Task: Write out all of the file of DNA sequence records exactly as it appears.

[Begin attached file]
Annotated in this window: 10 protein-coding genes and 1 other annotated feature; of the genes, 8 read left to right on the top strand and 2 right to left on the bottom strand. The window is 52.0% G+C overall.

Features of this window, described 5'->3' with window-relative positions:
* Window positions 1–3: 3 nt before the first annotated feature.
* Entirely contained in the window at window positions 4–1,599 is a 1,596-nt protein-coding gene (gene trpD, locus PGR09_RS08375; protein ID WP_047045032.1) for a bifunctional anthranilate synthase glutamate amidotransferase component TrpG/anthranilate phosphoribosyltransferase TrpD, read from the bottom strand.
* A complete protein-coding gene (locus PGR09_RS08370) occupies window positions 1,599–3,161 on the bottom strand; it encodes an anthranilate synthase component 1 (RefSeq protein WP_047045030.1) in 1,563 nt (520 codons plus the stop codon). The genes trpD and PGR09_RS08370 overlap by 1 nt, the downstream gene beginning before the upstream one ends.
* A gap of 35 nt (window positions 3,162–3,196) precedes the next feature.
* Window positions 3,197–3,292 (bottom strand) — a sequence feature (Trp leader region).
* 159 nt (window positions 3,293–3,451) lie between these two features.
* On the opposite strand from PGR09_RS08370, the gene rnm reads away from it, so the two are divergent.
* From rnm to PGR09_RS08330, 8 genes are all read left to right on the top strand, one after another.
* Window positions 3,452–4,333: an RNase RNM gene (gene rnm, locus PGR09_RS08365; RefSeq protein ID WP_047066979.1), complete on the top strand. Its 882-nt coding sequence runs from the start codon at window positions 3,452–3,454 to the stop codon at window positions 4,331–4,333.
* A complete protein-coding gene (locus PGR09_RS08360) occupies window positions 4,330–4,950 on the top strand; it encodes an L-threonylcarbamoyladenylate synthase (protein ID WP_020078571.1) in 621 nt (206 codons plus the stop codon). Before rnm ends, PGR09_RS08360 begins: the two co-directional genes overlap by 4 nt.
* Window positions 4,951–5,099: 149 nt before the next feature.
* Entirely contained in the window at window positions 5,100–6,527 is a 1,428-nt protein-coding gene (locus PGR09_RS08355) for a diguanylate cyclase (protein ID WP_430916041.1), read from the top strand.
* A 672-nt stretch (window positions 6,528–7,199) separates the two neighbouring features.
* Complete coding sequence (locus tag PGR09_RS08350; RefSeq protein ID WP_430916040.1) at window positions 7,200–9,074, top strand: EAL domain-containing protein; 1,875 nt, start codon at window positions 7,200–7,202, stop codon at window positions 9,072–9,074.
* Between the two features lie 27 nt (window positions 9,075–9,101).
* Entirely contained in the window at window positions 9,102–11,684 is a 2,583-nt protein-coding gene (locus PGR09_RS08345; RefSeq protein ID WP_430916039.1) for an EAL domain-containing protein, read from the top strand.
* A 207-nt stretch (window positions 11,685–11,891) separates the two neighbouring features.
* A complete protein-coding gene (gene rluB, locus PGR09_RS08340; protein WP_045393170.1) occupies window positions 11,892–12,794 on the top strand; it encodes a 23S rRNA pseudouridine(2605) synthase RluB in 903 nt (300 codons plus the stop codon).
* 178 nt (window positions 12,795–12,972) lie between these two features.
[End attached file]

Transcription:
Annotated in this window: 10 protein-coding genes and 1 other annotated feature; of the genes, 8 read left to right on the top strand and 2 right to left on the bottom strand. The window is 52.0% G+C overall.

Features of this window, described 5'->3' with window-relative positions:
* Window positions 1–3: 3 nt before the first annotated feature.
* Entirely contained in the window at window positions 4–1,599 is a 1,596-nt protein-coding gene (gene trpD, locus PGR09_RS08375; protein ID WP_047045032.1) for a bifunctional anthranilate synthase glutamate amidotransferase component TrpG/anthranilate phosphoribosyltransferase TrpD, read from the bottom strand.
* A complete protein-coding gene (locus PGR09_RS08370) occupies window positions 1,599–3,161 on the bottom strand; it encodes an anthranilate synthase component 1 (RefSeq protein WP_047045030.1) in 1,563 nt (520 codons plus the stop codon). The genes trpD and PGR09_RS08370 overlap by 1 nt, the downstream gene beginning before the upstream one ends.
* A gap of 35 nt (window positions 3,162–3,196) precedes the next feature.
* Window positions 3,197–3,292 (bottom strand) — a sequence feature (Trp leader region).
* 159 nt (window positions 3,293–3,451) lie between these two features.
* On the opposite strand from PGR09_RS08370, the gene rnm reads away from it, so the two are divergent.
* From rnm to PGR09_RS08330, 8 genes are all read left to right on the top strand, one after another.
* Window positions 3,452–4,333: an RNase RNM gene (gene rnm, locus PGR09_RS08365; RefSeq protein ID WP_047066979.1), complete on the top strand. Its 882-nt coding sequence runs from the start codon at window positions 3,452–3,454 to the stop codon at window positions 4,331–4,333.
* A complete protein-coding gene (locus PGR09_RS08360) occupies window positions 4,330–4,950 on the top strand; it encodes an L-threonylcarbamoyladenylate synthase (protein ID WP_020078571.1) in 621 nt (206 codons plus the stop codon). Before rnm ends, PGR09_RS08360 begins: the two co-directional genes overlap by 4 nt.
* Window positions 4,951–5,099: 149 nt before the next feature.
* Entirely contained in the window at window positions 5,100–6,527 is a 1,428-nt protein-coding gene (locus PGR09_RS08355) for a diguanylate cyclase (protein ID WP_430916041.1), read from the top strand.
* A 672-nt stretch (window positions 6,528–7,199) separates the two neighbouring features.
* Complete coding sequence (locus tag PGR09_RS08350; RefSeq protein ID WP_430916040.1) at window positions 7,200–9,074, top strand: EAL domain-containing protein; 1,875 nt, start codon at window positions 7,200–7,202, stop codon at window positions 9,072–9,074.
* Between the two features lie 27 nt (window positions 9,075–9,101).
* Entirely contained in the window at window positions 9,102–11,684 is a 2,583-nt protein-coding gene (locus PGR09_RS08345; RefSeq protein ID WP_430916039.1) for an EAL domain-containing protein, read from the top strand.
* A 207-nt stretch (window positions 11,685–11,891) separates the two neighbouring features.
* A complete protein-coding gene (gene rluB, locus PGR09_RS08340; protein WP_045393170.1) occupies window positions 11,892–12,794 on the top strand; it encodes a 23S rRNA pseudouridine(2605) synthase RluB in 903 nt (300 codons plus the stop codon).
* 178 nt (window positions 12,795–12,972) lie between these two features.